Inline Process Refractometers in Tomato Processing

Tomato Processing
Inline Process Refractometers in Tomato Processing
It's obvious that tomato processors have a need to predict product yield, consistency and quality, as these variables directly affect sales and profitability. However, consistency and quality in tomato products is fairly difficult to control because of the fruit variation, harvest maturity, and farming area.

Consumers often select tomato sauces, pastes, purees and dressings based on sweetness levels, so it's very important food producers to accurately control sweetness. The common method for measuring sweetness in this industry is by reading Brix. Degrees Brix (°Bx) is the measure of the amount of sugar in an aqueous solution and is used because it's reliable and fast.

Refractometry is used to determine degrees Brix, and refractometers are the instruments used for the measurement. Very basically, refractometers use a prism to determine how light bends through a substance. The change in light direction is then used to repeatably determine certain values - in this case Brix.

There are several types of refractometers in food processing. Many food processing labs do batch sampling through the use of hand-held refractometers. Another type is the inline process refractometer.  It is used to provide a Brix measuring control loop right on the production line, and can be employed anywhere in the overall process from evaporation stages up to the concentrated final product.

Inline Process Refractometers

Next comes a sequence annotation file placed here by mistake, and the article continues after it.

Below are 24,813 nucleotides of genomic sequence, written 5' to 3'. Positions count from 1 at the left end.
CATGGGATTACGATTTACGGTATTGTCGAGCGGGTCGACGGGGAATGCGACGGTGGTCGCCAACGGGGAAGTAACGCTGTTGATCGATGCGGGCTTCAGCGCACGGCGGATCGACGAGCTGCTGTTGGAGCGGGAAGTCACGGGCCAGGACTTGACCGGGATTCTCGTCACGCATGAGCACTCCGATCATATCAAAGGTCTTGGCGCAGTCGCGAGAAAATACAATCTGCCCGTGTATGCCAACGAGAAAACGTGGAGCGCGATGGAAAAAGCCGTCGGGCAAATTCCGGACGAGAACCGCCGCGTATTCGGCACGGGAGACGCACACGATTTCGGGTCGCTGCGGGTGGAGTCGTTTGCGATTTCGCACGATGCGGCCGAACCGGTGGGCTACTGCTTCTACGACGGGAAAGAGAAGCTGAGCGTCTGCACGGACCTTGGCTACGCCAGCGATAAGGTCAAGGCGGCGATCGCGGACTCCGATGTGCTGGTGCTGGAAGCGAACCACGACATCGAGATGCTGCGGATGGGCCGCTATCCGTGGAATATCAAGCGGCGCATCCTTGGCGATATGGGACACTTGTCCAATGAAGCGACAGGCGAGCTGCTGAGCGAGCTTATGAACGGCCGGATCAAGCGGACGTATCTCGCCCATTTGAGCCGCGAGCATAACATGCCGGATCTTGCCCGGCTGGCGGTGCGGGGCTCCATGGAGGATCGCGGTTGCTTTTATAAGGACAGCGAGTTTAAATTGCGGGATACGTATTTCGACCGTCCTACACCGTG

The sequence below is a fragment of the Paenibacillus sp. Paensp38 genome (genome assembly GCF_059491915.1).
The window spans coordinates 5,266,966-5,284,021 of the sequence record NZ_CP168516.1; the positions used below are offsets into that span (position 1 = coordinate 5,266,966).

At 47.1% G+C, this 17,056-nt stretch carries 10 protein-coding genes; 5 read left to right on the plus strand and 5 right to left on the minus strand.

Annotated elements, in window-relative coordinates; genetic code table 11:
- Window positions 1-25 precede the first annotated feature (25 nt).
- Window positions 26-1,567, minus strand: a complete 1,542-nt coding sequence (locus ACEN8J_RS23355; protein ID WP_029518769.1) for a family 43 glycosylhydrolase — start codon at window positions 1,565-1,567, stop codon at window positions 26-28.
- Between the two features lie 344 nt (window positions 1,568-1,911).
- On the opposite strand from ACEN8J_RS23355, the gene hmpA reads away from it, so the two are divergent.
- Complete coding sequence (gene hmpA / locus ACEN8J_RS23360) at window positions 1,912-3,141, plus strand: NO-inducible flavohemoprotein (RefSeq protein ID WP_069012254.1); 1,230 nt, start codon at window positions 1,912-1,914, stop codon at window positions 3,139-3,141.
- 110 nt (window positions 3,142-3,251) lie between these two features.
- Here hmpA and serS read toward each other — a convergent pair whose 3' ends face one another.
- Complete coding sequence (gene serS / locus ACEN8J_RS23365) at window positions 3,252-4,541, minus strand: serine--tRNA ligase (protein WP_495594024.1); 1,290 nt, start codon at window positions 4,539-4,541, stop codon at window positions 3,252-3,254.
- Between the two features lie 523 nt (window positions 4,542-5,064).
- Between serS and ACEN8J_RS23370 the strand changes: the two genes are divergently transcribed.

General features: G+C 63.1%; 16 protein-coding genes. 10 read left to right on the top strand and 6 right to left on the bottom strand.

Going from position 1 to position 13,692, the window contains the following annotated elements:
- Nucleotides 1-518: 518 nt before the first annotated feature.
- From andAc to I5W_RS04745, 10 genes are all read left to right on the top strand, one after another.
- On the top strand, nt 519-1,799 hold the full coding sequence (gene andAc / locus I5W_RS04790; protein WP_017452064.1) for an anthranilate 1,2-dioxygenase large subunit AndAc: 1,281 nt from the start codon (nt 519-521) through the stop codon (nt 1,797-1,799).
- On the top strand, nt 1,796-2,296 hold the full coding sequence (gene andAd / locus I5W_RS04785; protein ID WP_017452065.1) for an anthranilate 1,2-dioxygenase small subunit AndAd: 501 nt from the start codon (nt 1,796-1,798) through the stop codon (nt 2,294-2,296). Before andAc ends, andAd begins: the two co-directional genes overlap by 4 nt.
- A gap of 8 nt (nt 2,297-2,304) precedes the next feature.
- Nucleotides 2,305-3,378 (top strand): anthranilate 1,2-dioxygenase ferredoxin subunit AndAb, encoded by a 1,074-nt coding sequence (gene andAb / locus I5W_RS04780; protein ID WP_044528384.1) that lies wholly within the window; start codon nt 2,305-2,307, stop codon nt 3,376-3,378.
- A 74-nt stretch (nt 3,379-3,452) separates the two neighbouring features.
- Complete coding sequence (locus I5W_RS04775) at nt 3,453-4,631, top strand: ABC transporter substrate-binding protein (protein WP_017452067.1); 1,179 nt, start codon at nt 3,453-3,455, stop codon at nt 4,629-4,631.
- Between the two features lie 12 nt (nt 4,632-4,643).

Inline Process Refractometer
Inline process refractometers are installed using a sanitary-type pipe adapter, designed and manufactured to appropriate 3-A Sanitary Standards. Should the tomato product be known to produce stubborn coatings on the refractometer prism, a steam port is added to the adapter to allow the prism to be steam cleaned at specific intervals.

The head of the refractometer is mounted directly in the processing line and provides real-time detection of Brix with a measurable output. The refractometer's circuitry then conditions the head's output and compares it to a desired value in a controller. The controller provides a corrective output signal, such as 4-20mA, to a final control element, such as a control valve. The control valve increases or decreases the amount of an ingredient to keep things in balance. Not unlike any other process control variable (pressure, temperature, level or flow), Brix measurement is determined and controlled via it's own control loop by the inline process refractometer,  providing the tomato processor greater control over product quality and consistency.

For more information on the use of inline process refractometers in tomato processing, contact Electron Machine at 352-669-3101 or visit http://electronmachine.com.

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